Protesters marched through central Sydney, blocking access to the Harbor Tunnel as climate activists threaten a week of illegal protests.
Blockade Australia says it has embarked on a “mobilization in Sydney to resist climate destruction”, with groups disrupting intersections across the city Monday morning.
Protesters came together “to cause disruption to Australia’s political and economic systems that are causing climate destruction”.
A group of about 50 protesters marched north through several streets after meeting in Hyde Park around 8am.
The group dispersed when it was blocked by police at the intersection of George and Bridge Street, blocking access to the Harbor Bridge.
NSW Police are in force in the CBD and have a strong presence on the Harbor Bridge after Blockade Australia signaled a resurgence in their activities last week, leading to earlier closures of Port Botany, the Harbor Bridge and the Spit Bridge.
The Transport Management Center said the harbor tunnel at the entrance to North Sydney was closed at 8.30am after a protester parked a car and blocked access.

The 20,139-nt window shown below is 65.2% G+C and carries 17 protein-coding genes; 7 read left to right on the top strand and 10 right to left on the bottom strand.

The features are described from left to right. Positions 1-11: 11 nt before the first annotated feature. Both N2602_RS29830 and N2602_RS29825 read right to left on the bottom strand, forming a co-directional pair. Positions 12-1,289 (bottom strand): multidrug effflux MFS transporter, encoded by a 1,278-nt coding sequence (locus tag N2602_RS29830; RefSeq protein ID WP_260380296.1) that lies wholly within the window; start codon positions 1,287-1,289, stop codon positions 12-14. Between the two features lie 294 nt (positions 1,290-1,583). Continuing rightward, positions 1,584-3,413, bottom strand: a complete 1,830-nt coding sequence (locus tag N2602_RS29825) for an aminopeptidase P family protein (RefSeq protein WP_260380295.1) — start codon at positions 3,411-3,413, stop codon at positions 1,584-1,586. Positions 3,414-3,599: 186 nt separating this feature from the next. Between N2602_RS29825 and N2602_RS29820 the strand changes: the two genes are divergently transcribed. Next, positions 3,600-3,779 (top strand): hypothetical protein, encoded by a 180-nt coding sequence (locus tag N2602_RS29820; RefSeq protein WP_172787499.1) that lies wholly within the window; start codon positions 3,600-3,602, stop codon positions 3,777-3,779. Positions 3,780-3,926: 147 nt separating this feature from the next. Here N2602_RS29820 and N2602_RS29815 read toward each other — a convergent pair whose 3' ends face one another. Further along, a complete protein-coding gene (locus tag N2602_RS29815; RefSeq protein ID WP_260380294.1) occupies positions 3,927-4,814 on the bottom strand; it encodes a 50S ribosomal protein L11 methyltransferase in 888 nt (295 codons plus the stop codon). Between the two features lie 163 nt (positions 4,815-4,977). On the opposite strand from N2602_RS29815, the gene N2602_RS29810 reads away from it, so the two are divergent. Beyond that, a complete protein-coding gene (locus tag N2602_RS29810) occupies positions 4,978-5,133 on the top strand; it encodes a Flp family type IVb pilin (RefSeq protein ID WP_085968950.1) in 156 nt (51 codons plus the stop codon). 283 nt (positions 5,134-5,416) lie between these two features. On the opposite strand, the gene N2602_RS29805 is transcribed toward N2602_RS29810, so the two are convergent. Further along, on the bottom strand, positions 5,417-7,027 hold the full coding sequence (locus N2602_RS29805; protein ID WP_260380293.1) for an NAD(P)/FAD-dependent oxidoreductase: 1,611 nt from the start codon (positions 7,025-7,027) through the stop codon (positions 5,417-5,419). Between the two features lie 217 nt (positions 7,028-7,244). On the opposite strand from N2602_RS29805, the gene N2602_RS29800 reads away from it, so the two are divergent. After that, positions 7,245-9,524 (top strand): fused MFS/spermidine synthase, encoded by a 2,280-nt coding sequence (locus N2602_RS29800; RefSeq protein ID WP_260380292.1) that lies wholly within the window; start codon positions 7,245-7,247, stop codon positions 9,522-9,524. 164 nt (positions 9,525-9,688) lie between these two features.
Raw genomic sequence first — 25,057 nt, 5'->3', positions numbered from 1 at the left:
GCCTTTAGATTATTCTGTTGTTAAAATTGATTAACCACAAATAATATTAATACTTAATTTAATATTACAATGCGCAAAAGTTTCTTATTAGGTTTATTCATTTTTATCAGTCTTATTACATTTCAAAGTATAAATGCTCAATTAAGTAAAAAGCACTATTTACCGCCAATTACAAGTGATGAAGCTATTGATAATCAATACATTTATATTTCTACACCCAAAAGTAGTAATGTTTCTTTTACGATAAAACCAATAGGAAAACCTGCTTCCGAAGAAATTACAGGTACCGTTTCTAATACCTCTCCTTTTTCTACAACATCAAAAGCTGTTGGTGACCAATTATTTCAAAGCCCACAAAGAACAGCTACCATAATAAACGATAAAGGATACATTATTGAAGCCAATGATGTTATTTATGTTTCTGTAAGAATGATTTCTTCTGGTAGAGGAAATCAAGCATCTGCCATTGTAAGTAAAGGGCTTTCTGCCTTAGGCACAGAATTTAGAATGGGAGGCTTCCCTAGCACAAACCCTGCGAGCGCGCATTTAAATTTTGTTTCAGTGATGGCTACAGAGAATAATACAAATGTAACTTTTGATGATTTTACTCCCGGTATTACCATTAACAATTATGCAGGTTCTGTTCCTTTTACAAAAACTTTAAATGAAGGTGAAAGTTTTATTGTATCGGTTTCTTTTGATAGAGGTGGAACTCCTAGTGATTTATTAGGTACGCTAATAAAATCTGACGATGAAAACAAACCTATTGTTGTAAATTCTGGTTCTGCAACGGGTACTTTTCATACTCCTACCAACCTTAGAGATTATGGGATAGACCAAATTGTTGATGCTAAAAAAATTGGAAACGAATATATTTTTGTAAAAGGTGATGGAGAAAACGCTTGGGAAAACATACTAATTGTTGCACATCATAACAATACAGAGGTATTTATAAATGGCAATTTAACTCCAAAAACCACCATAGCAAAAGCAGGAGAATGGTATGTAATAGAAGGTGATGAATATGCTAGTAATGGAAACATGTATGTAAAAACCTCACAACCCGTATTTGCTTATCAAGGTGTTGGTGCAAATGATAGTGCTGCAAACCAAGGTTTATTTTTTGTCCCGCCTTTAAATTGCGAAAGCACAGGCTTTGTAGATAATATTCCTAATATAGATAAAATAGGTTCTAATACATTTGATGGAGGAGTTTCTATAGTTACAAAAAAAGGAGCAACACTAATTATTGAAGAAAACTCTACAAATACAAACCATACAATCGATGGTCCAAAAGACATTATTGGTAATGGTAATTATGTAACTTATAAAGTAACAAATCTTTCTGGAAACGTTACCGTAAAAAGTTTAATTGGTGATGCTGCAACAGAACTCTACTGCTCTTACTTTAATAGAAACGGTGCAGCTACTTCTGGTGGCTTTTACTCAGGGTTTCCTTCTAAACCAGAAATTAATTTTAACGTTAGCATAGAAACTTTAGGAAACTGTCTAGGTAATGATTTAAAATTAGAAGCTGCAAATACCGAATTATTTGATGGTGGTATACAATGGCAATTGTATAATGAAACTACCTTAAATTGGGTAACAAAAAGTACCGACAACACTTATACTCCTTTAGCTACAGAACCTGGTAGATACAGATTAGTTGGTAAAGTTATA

Blockade Australia broadcast live video of the young woman in her car saying she was from Lismore, the epicenter of unprecedented flooding this year in northern NSW.
All traffic was diverted via the Harbor Bridge and traffic was blocked for miles.
The tunnel was reopened after the car was removed, the Transport Management Center said at 9.12 am.
Blockade Australia said it would continue to cause disruptions throughout the week.
“Disruption to the infrastructure of the Australian exploitation project is essential to break the climate denial that this system survives from,” it said.
Olivia, a spokeswoman for the group, said Sydney had been where Australia’s destruction of the continent had been most intense.
“Our collective survival rests on organized opposition and the use of strategic direct action to resist this project of destruction.”
Earlier this year, the NSW government passed legislation to crack down on illegal protesters after several arrests of climate activists who blocked traffic and access to ports.
Protesters face a maximum sentence of two years in prison and $22,000 in fines for disrupting traffic or blocking access on roads.
The legislation also spawned new offenses against people blocking access to key facilities such as ports and railways.
Blockade Australia said it would hold a media conference on Monday afternoon.